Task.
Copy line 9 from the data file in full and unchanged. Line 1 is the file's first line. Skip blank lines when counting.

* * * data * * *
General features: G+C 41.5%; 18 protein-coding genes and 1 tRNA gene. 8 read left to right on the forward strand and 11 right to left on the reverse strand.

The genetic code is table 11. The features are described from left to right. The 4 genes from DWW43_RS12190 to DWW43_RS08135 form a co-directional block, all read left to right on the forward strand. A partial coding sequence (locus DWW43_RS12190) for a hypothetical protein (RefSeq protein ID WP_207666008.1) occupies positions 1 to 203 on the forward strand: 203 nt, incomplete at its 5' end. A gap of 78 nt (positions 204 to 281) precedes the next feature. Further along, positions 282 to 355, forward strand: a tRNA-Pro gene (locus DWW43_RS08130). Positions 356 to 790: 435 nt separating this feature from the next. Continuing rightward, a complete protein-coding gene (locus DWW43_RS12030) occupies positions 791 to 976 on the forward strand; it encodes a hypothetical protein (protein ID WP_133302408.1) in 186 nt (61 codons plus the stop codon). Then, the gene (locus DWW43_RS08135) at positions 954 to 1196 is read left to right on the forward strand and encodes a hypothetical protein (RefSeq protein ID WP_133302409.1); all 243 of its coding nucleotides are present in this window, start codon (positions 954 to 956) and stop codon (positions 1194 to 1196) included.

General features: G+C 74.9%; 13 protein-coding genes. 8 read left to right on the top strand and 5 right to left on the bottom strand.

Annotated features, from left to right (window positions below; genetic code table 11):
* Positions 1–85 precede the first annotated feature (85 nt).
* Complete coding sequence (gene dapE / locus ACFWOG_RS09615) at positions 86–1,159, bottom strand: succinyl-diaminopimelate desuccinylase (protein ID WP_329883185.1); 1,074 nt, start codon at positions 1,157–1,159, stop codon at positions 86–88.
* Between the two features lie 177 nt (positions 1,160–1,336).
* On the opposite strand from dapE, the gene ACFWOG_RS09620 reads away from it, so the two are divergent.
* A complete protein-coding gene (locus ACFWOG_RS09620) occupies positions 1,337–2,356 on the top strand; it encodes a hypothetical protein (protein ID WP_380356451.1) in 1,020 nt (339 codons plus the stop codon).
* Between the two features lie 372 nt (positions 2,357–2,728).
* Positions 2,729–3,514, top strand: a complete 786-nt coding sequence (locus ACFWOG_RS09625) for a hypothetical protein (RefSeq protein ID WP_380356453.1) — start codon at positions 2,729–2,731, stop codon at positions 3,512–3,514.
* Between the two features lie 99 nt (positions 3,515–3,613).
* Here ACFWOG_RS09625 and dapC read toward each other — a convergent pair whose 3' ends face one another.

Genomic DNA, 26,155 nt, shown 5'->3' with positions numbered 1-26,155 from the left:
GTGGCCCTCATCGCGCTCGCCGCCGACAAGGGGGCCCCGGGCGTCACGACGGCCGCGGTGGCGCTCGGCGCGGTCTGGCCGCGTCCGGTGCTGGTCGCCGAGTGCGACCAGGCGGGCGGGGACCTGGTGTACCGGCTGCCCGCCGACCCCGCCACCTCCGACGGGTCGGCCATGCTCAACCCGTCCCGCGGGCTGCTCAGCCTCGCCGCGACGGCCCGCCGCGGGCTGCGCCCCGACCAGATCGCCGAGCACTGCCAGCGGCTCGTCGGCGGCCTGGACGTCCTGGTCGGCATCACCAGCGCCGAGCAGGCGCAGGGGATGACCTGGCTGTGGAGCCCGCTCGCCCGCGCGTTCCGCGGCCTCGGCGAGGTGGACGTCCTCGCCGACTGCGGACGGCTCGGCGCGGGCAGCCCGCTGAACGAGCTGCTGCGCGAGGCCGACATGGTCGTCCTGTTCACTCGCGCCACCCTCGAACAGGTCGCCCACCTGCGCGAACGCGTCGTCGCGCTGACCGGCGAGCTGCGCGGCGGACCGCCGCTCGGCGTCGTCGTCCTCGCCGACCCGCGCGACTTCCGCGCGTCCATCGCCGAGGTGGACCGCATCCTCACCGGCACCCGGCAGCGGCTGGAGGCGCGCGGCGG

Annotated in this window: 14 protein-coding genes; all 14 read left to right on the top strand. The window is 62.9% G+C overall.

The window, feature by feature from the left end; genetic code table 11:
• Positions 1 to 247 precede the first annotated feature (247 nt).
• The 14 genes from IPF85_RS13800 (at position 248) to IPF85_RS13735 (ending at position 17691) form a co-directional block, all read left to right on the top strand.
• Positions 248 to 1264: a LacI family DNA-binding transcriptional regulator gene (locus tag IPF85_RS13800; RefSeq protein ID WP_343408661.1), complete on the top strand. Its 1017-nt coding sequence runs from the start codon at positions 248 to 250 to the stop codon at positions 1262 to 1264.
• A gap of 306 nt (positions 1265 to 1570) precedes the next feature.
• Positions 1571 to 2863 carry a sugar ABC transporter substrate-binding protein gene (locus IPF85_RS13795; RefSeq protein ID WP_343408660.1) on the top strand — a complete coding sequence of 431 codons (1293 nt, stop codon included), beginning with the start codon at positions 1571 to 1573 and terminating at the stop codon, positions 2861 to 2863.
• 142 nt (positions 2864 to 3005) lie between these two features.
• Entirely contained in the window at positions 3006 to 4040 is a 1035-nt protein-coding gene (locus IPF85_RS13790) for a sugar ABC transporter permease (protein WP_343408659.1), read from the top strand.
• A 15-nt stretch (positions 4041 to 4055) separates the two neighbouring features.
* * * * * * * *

* A complete protein-coding gene (locus ACFWOG_RS09620) occupies positions 1,337–2,356 on the top strand; it encodes a hypothetical protein (protein ID WP_380356451.1) in 1,020 nt (339 codons plus the stop codon).